June 28, 2021

The emerald tunnel.


One ought, every day at least, to hear a little song, read a good poem, see a fine picture, and, if it were possible, speak a few reasonable words.

-Johann Wolfgang von Geothe


The rail-trail greets Waldo and I with a green smile this morning.  There are places where the tarmac winds its way down a tunnel running through of a vast ocean of leaves.  I feel like we’re walking through green pea soup — without the bacon bits.  The sky is clear, the sun is low, the air is still and the temperature is pleasant.  All life around us seems to be humming a happy tune – the birds are certainly singing celebratory songs.  Waldo’s up ahead, lost in the moment, and I’m trying to learn French from my phone.

My plan is to go to the French-speaking part of Switzerland in two weeks.  The app I’m using on my phone is the closest I can get to immersion in the language and I think it’s working pretty well for that. I’m also using a textbook and a computer course that supply me with the grammar and structure, but the app is what is cementing the strange way (for me) to communicate in my 73-year old brain.  I’ve been doing it every day while we’re out walking, without fail, for the past four months.  I have no delusions that I’ll be anywhere near fluent when I get there, but I should be able to interact in the local tongue on a basic level.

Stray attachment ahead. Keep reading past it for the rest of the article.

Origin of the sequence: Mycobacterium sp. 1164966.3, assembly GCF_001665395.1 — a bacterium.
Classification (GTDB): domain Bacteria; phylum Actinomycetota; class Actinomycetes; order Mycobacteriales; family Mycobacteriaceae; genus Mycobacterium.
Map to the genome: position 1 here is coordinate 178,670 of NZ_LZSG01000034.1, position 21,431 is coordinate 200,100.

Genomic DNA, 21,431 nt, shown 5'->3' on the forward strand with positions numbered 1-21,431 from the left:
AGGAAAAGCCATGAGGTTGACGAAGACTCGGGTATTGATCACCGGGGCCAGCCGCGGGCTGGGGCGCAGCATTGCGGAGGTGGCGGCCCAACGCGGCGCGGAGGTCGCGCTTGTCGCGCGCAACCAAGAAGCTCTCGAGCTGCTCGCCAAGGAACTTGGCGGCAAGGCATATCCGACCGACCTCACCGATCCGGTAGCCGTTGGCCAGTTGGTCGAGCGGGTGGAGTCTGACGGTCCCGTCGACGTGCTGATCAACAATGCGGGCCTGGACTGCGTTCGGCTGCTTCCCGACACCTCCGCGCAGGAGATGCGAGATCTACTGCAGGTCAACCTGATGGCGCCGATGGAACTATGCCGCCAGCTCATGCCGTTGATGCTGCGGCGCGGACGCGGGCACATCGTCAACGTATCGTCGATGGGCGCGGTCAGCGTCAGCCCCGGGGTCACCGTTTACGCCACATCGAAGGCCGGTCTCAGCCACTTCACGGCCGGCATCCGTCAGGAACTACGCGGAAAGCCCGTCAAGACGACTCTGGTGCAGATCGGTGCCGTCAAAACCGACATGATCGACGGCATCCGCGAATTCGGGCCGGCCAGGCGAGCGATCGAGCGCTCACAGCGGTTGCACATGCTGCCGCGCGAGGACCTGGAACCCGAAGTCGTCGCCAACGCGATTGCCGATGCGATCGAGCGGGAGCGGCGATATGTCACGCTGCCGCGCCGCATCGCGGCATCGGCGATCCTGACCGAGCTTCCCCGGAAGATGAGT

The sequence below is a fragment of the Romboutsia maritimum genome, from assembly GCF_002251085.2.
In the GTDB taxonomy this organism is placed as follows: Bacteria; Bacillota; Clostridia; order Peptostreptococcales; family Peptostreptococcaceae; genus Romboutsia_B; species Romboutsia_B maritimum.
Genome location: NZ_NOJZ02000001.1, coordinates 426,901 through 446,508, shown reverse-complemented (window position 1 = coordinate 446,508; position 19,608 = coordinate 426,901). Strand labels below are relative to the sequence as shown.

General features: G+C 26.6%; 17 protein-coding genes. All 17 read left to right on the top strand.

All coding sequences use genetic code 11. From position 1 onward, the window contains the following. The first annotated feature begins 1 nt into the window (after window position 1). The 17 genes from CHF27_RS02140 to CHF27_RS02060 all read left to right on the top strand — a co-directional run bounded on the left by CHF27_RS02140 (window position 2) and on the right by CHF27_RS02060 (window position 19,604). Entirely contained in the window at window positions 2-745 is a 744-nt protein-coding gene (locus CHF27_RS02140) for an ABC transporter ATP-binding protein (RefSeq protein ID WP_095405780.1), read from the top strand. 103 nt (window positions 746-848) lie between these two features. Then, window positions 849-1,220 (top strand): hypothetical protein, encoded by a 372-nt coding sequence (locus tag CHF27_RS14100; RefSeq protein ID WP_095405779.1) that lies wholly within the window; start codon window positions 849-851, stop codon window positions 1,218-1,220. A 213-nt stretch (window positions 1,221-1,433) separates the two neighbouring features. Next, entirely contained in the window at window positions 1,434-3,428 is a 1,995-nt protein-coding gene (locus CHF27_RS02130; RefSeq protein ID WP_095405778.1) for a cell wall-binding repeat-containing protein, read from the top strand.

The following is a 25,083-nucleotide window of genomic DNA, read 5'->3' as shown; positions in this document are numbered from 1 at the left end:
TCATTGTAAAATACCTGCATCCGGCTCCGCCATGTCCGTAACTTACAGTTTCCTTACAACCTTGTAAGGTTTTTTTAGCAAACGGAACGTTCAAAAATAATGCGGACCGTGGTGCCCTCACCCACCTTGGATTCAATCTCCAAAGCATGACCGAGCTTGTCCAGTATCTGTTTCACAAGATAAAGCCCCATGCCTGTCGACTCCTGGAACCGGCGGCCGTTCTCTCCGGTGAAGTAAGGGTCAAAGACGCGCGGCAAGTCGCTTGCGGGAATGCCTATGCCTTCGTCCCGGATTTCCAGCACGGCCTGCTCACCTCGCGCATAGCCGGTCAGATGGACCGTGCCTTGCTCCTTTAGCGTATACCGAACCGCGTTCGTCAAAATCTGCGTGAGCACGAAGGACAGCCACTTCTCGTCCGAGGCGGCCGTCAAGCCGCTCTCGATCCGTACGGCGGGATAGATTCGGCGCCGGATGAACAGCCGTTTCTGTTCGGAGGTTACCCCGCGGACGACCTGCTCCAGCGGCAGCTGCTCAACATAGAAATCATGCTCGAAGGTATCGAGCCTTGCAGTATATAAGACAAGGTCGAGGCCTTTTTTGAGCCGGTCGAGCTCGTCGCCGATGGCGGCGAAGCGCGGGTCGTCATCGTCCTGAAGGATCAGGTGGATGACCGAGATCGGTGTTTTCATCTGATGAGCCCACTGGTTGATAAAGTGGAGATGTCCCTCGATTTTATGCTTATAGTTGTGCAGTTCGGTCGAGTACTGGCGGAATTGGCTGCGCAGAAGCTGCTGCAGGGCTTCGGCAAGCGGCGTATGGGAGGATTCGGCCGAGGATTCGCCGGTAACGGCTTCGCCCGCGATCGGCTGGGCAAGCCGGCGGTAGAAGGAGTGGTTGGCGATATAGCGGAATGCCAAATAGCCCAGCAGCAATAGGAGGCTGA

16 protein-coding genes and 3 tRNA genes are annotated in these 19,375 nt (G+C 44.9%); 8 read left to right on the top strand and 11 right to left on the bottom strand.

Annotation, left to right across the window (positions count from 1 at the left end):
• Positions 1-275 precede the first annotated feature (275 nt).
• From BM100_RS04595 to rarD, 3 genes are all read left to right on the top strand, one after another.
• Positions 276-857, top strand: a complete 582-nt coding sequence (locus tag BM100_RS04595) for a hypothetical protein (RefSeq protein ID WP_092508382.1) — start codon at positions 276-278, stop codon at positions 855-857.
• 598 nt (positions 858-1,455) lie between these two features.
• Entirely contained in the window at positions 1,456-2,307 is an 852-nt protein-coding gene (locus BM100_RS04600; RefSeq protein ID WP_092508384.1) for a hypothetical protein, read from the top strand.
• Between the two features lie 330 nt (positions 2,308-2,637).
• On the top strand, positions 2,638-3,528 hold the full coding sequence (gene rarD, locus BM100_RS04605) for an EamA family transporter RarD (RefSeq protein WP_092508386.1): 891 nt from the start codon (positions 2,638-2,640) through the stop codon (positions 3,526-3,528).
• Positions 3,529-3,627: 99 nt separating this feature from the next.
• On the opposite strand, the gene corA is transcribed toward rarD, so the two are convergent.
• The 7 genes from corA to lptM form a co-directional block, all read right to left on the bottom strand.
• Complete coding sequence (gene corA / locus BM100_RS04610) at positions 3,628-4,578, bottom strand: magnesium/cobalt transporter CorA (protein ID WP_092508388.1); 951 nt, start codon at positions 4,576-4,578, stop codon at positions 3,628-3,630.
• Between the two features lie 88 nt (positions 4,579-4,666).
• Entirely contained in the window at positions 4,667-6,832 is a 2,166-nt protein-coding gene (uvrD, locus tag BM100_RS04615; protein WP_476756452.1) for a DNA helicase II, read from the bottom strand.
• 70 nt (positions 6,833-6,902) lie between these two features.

One might well ask, why would I bother?  I’m retired, I have no career obligations and no goals set to motivate me, other than the desire to talk to people that I meet in their native language.  Isn’t retirement the time to sit back, chill and enjoy what life one has left without the stress of striving for whatever life has to offer?  I don’t think so.